Sandwell Valley Crematorium,
Sandwell, in the heart of England's 'Black Country', is the 3rd most populous (309,000) district of the West Midlands, the 29th largest district in England and borders the City of Birmingham to the east and is circled on the other sides by Wolverhampton, Dudley and Walsall.
The Black Country has no clearly defined borders but Sandwell and its towns are in the heart of this famous industrial area. Partly due to large coal seams found in the region, it is considered to be associated with the very birth of the 'industrial revolution' with foundries, mills, factories and other industrial services associated with coal. A 14-mile stretch of road from Wolverhampton (immediately north-east of Sandwell), through Sandwell's towns and on to Birmingham was described as "one continuous town" as early as 1785.
Although Sandwell MBC was only created in 1974, the area has ancient roots and is named after Sandwell Benedictine Priory founded in the 12th century. Sandwell was formed from six towns: Oldbury, Rowley Regis, Smethwick, Tipton, Wednesbury and West Bromwich, many of which date back to medieval and Anglo Saxon times.
Today, with a population of 137,000, the largest of these towns is West Bromwich, first mentioned as 'Bromwic' in the Domesday Book of 1086. Although the location of both another Benedictine Priory in Medieval times and later, a coaching stop, West Bromwich is renowned as an industrial area linked with coal mining and the manufacture of nails, springs and guns. It suffered a major outbreak of cholera in the first half of the 19th century and was the target for air raids during WW2.
Sandwell MBC's cemeteries and crematoria services reflects the history of the area in that they manage 9 cemeteries and 2 crematoria across the area. The sites, in alphabetical order, are listed below with the earliest recorded burials indicated:
- Fallings Heath Cemetery (aka Wednesbury Cemetery), Wednesbury, WS10 0SX: records from 1938
- Heath Lane Cemetery, West Bromwich, B71 3HR: records from 1858
- Holly Lane, Smethwick, records from 1868
- Oldbury Cemetery, Smethwick, B66 1QT: records from 1858
- Rowley Regis Cemetery, Rowley Regis, B65 0AG: records from 1921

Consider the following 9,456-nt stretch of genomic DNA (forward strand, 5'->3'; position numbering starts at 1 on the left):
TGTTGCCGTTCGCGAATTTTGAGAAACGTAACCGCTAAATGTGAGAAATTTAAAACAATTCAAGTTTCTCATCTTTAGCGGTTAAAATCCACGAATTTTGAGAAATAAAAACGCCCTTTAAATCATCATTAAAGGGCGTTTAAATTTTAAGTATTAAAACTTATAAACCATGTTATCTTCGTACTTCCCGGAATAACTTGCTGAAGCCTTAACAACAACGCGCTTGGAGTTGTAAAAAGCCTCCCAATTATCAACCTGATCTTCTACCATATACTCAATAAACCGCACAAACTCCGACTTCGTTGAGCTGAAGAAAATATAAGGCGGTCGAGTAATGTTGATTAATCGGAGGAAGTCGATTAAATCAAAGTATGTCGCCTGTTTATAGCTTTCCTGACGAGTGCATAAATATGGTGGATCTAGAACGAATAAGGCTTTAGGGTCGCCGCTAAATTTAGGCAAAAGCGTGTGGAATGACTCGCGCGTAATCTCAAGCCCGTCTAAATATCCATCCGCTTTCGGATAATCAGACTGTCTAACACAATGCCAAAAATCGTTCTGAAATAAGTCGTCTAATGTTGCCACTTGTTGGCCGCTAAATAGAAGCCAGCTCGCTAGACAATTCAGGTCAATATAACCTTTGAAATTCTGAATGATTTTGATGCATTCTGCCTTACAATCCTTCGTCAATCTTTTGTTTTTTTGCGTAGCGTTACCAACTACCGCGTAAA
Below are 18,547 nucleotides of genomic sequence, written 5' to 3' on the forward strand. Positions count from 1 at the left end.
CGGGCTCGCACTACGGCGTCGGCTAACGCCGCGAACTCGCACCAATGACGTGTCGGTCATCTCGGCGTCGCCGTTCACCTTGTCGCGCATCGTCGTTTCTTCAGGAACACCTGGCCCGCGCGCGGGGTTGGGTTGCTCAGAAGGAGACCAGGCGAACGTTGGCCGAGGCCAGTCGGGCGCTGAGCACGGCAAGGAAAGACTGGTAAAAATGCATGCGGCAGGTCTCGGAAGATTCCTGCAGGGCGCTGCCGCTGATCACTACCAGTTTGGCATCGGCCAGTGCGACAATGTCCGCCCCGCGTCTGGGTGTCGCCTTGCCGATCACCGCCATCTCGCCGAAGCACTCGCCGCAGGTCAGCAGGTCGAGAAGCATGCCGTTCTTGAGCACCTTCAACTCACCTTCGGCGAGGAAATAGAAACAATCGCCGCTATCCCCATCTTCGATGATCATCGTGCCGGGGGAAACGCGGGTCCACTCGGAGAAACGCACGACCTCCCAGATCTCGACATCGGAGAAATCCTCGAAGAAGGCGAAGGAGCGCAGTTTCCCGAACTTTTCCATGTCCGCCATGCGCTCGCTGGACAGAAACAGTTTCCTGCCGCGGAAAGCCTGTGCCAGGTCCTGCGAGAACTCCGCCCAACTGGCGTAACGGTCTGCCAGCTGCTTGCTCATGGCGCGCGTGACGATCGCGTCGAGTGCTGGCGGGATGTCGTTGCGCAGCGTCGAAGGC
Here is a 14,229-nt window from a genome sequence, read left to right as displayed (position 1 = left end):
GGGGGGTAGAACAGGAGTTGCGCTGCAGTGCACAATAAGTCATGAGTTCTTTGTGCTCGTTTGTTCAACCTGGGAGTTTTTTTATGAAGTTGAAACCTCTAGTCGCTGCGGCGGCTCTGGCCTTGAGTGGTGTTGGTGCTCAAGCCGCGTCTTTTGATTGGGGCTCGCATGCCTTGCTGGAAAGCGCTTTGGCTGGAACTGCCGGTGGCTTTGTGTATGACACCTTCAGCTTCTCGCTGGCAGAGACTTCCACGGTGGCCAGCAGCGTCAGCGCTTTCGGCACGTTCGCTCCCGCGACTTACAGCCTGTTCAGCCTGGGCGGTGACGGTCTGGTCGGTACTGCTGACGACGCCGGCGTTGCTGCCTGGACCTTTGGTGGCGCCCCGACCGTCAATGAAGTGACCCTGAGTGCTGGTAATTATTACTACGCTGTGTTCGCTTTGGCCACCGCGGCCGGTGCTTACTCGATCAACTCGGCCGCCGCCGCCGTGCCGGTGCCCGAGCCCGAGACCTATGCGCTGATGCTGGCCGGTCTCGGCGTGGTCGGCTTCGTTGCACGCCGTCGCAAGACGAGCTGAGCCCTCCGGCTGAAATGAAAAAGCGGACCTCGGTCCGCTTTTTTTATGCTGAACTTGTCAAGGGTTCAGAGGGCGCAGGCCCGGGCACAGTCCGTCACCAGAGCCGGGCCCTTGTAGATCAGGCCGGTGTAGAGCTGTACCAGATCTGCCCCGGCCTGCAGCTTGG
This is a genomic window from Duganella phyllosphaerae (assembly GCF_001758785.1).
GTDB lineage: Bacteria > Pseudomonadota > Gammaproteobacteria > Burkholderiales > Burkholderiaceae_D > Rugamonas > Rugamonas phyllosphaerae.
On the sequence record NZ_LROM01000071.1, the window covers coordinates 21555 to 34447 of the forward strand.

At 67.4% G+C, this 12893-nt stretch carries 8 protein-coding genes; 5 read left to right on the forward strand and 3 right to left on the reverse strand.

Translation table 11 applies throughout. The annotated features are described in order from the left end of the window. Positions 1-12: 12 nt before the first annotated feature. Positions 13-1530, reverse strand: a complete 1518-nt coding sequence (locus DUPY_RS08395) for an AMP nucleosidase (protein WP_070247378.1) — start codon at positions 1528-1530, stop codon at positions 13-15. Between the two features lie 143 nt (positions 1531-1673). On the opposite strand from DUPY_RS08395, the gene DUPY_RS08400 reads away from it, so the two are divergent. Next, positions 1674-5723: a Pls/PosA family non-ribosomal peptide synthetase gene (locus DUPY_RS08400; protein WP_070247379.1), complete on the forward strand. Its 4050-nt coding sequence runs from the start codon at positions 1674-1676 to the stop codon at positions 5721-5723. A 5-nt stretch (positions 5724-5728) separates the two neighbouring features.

- Rowley Regis Crematorium, Rowley Regis, B65 0AG: records from 1962
- Sandwell Valley Crematorium, Newton Road, West Bromwich, B71 3SX: records from 1962
- Tipton Cemetery, Tipton, DY4 7NP: records from 1873
(note: some records were lost during the war. If your relations were buried between April 18th 1899 and July 18th 1908 or August 24th 1911 and August 20th 1915 there is an index record that they were buried in Tipton Cemetery but it is not possible to establish their address, date of death, age or the grave were they were actually buried or who they were buried with).
- Thimblemill Cemetery, Smethwick, B67 6LS: records from 2008
- Uplands Cemetery, Smethwick, B67 6EF: records from 1890
- Wednesbury Cemetery (aka Wood Green Cemetery), Wednesbury, WS10 9QS: records from 1888
- Wood Green Cemetery, Wednesbury, WS10 9QS: records from 1868
Records for all sites are currently available with the exception of three cemeteries in Smethwick, Holly Lane, Thimblemill, and Uplands which will be added soon.
Information recorded comprises the following:
Scans of original registers (until the early 2000's when replaced by computerised records, dates vary by site) -
Thimblemill Cemetery has only computerised records.
Computerised register records (from the 2000's, dates vary by site)
Grave details indicating all those buried within each grave
Maps indicating the section of a cemetery where graves are located
Maps indicating scattering locations of ashes in the crematorium
In the locations above there are approximately 300,000 burials and over 130,000 cremations and the total number of items across all records is approximately 1 million.
Sandwell Metropolitan Borough Council: www.sandwell.gov.uk
Wikipedia page on Sandwell Metropolitan Borough Council: Wiki: Sandwell
West Bromwich: Wiki: West Bromwich
The Birmingham and Midlands Society for Heraldry and Genealogy: www.bmsgh.org
West Midland Group of Family History Societies: wmgfhs.wordpress.com
History of the Black Country: blackcountryhistory.org